You are currently viewing the printable version of this article, to return to the normal page, please click here.

Maryland GOP backs budget, tells Democrats to drop special session

- The Washington Times - Tuesday, April 17, 2012

ANNAPOLIS — House Republicans on Tuesday threw their support behind the state's approved $35.4 billion budget, urging Democratic leaders not to call a widely expected special session during which they could add hundreds of millions in new taxes and spending.

Gov. Martin O'Malley, a Democrat, is still considering whether to order lawmakers to return to work. The General Assembly adjourned last week without passing a set of tax increases and revenue enhancements.

Democratic leaders have characterized the current blueprint as a "doomsday budget," ushering in $512 million in automatic spending cuts. They say they desperately need to come back and pass the failed revenue bills.

GOP lawmakers say a half-billion dollars in reductions is just fine and that added tax hikes would mean a true doomsday for residents.

"We are looking for a new day in Maryland," said House Minority Leader Anthony J. O'Donnell, Calvert Republican. "We don't need to go to the tax well and kick people while they are down as a first course of action every time there's a little glitch in the road."

At a news conference Tuesday, House Republicans said the default budget - which would take effect July 1 - is a good start in limiting state spending, and not the doomsday scenario that Democrats have described.

Despite its $512 million in cuts to education, local police aid and other areas, the plan would still increase overall spending by about $700 million over the current fiscal year's $34.7 billion budget.

The budget would also decrease per-pupil education funding by about $111, but Republicans pointed out it will still raise overall public education spending by about $2 million next year.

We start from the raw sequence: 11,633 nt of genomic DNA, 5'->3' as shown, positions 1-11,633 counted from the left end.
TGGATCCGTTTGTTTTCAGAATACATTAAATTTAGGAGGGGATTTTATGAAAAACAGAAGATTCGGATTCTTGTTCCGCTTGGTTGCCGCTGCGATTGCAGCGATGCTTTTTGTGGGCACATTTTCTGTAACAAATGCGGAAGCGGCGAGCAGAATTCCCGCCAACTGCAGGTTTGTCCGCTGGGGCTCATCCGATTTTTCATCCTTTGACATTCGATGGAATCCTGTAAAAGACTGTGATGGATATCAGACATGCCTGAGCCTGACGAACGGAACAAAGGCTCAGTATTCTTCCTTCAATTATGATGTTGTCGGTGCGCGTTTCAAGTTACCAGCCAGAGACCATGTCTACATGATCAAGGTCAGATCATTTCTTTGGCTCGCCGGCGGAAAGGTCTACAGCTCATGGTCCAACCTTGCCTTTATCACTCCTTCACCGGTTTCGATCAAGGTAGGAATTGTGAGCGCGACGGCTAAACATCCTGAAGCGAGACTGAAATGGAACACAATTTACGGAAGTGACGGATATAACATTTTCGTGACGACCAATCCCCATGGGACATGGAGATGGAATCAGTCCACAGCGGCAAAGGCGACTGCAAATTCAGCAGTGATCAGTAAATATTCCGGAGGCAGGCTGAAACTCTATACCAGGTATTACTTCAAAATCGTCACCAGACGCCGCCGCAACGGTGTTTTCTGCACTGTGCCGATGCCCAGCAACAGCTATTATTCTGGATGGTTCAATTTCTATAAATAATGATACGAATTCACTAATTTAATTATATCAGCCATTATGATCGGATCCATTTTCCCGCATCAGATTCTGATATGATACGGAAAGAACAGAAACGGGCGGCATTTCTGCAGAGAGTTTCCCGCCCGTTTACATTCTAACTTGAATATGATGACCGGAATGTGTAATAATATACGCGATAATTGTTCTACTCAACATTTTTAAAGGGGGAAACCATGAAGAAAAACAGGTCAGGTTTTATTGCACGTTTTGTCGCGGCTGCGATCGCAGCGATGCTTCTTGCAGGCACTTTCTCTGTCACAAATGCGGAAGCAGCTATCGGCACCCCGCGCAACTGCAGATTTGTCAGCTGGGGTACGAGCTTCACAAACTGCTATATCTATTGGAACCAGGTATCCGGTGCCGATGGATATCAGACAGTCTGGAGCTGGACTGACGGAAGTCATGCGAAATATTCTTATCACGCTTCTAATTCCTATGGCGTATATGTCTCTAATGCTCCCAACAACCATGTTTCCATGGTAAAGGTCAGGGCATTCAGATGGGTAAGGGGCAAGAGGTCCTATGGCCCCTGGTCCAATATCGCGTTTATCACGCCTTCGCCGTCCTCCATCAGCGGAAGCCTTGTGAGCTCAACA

State Republicans - who make up less than one-third of the House and about one-fourth of the Senate - have often criticized Democrats for describing such reductions as cuts when they only reduce projected spending hikes rather than cutting actual year-to-year spending.

House Republicans, who pushed unsuccessfully for a flat budget during the regular session, said the default plan is not perfect but far better than what Democrats want.

"This is a contrived crisis that would give [Democrats] a second bite at the tax apple," said Delegate Jeannie Haddaway-Riccio, Talbot Republican. "And, frankly, Marylanders deserve better."

Democrats have defended their desire to raise revenues, arguing it will more aggressively attack the state's $1.1 billion structural deficit than any plan without tax increases.

They also say it is irresponsible to make deep cuts or lower year-to-year spending amid rising needs for education, health care and infrastructure.

House Speaker Michael E. Busch said Tuesday that the "doomsday" cuts could deprive residents of many services and reduce the quality of public education while raising college tuition and medical costs.

"It's pretty simple: You either vote for the services or you vote for the cuts," said Mr. Busch, Anne Arundel Democrat. "And to provide the services, you have to have a revenue behind them."

Democratic leaders are clearly unhappy with the cuts, but Mr. Busch said Tuesday no firm plans had been made to call a special session.

A special session can be ordered by Mr. O'Malley or by the General Assembly itself with majority approval from both chambers.

Mr. Busch said he had breakfast with the governor over the weekend but has yet to talk with Senate President Thomas V. Mike Miller Jr., Prince George's Democrat, since last week's adjournment.

The speaker said he would expect all three to get together before a special session is called, but no such meeting has been scheduled.

House and Senate lawmakers appear on the same track with regard to passing the failed revenue bills during a special session but are far from a consensus on whether to address other issues, such as additional revenue bills and expanding gambling.

"If you're going to have a special session, it's got to be planned out," Mr. Busch said. "You have to know what you're trying to accomplish and you have to have the votes to do it."

© Copyright 2014 The Washington Times, LLC. Click here for reprint permission.